There is no comprehensive drought plan for the Klamath Basin (including the Trinity River) or coordinated strategy that directs actions of resource management agencies to reduce the effects of drought or climate change on Chinook salmon. However, parties to the Klamath Basin Restoration Agreement have drafted a Drought Plan which, if finalized and implemented, is expected to reduce the effects of drought on UKTR Chinook salmon in the mainstem Klamath River. Without appropriate mechanisms in place to reduce the effects of drought or climate change throughout the UKTR ESU, both remain threats to the ESU.

Though there are examples of existing regulatory mechanisms not adequately protecting Chinook salmon in the UKTR ESU, Chinook salmon populations in the ESU have persisted at current levels for several decades despite these limitations. Overall, we conclude that it is unlikely that inadequacies in these regulatory mechanisms threaten the continued existence of the ESU.

Other Natural or Man-made Factors Affecting Its Continued Existence

Natural events like prolonged drought or catastrophic flooding could pose significant threats to UKTR Chinook salmon. Prolonged drought (more than two years) would magnify already challenging water quality, disease, and freshwater habitat conditions for UKTR Chinook salmon. A decadal scale drought, such as the one that lasted from the late 1920s until the late 1930s (McCabe et al., 2004), would adversely affect several generations of Chinook salmon and increase the population's extinction risk. Although many shorter term droughts (two to three years) have occurred in the recent past, a decadal scale drought has occurred once in approximately the past 100 years.

Catastrophic flooding events like those in 1955, 1964 and 1997 in the Klamath Basin destroyed a large area of salmonid habitat, the effects of which are still presently evident (Cover et al., 2010). In addition to adverse impacts to the spawning and rearing of Chinook salmon during flood events, such events also degrade habitat conditions by filling in holding pools, changing channel hydraulics, reducing the amount of large woody debris, and increasing summer stream temperatures through loss of riparian vegetation (Lisle 1982). While improvements to watershed conditions have been made which could help reduce the intensity of debris flows and sedimentation, catastrophic flooding poses a risk to UKTR Chinook salmon, though the timing and frequency of such events are difficult to predict.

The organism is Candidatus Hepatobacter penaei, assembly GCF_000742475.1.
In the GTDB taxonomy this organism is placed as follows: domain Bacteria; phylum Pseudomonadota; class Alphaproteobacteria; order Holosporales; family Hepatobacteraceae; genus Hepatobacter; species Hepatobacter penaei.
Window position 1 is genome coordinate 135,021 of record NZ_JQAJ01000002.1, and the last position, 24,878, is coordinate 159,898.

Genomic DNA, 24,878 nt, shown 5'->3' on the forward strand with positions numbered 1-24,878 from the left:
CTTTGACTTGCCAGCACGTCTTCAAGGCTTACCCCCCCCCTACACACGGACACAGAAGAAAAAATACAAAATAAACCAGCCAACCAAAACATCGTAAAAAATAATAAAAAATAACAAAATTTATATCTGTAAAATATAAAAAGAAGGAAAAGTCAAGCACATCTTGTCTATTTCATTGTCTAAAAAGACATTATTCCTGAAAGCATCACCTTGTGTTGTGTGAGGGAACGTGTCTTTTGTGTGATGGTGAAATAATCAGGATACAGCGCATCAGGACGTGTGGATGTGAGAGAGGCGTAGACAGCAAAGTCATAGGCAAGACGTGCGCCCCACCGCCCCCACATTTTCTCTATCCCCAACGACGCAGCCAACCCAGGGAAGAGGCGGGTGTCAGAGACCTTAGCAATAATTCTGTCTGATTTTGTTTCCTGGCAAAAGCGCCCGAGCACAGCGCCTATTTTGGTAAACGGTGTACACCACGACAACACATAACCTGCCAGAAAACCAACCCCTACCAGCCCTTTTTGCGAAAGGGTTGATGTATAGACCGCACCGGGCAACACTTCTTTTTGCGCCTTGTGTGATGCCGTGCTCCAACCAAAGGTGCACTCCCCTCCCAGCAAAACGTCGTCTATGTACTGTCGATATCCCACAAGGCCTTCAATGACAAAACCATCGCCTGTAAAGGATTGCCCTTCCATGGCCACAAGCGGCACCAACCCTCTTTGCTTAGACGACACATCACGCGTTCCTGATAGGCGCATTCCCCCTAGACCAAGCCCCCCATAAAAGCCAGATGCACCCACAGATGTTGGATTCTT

Climate change projections for the Klamath Basin predict greater relative warming in the summer than in other seasons, drier summers, less snowpack, lower stream flow, and changes in predominant vegetation types such that wildfires are projected to increase in frequency and area (Woodson et al., 2011). These predicted changes would impact UKTR Chinook salmon by altering fish migration and timing, decreasing the availability of side channel and floodplain habitats, the loss of cool-water refuge areas, higher rates of disease incidence, lower dissolved oxygen levels, and potentially earlier, longer, and more intense algae blooms (Woodson et al., 2011). Climate change will likely exacerbate existing stressors as well as create new stressors for salmonids in the Klamath River (Quiñones 2011). A transition to a warmer climate state and sea surface warming may be accompanied by reductions in ocean productivity, which affects Chinook salmon survival (Behrenfeld et al., 2006).

Iron Gate Hatchery and Trinity River Hatchery release roughly 14.2 million hatchery salmonids into the UKTR basin annually, of which 10.3 million are Chinook salmon that we have determined are part of this ESU. Releases of hatchery fish can create a host of ecological (Kostow 2009) and genetic (Reisenbichler and Rubin, 1999; Araki et al., 2009) problems that can result in lower productivity of natural-origin salmonids (Buhle et al., 2009; Chilcote et al., 2011). Genetic information and escapement estimates indicate straying of hatchery Chinook salmon adults into tributaries is more acute for those streams or areas located closest to the two hatcheries in the Klamath Basin (Williams et al., 2011). The extent to which hatchery-origin fish affect the productivity of UKTR Chinook salmon is unknown, but given research on the effect of hatchery fish on the productivity of natural-origin fish in other systems (Buhle et al., 2009; Chilcote et al., 2011), it is likely that productivity of UKTR Chinook salmon is impacted at least in those areas near hatcheries where hatchery-origin fish are most abundant.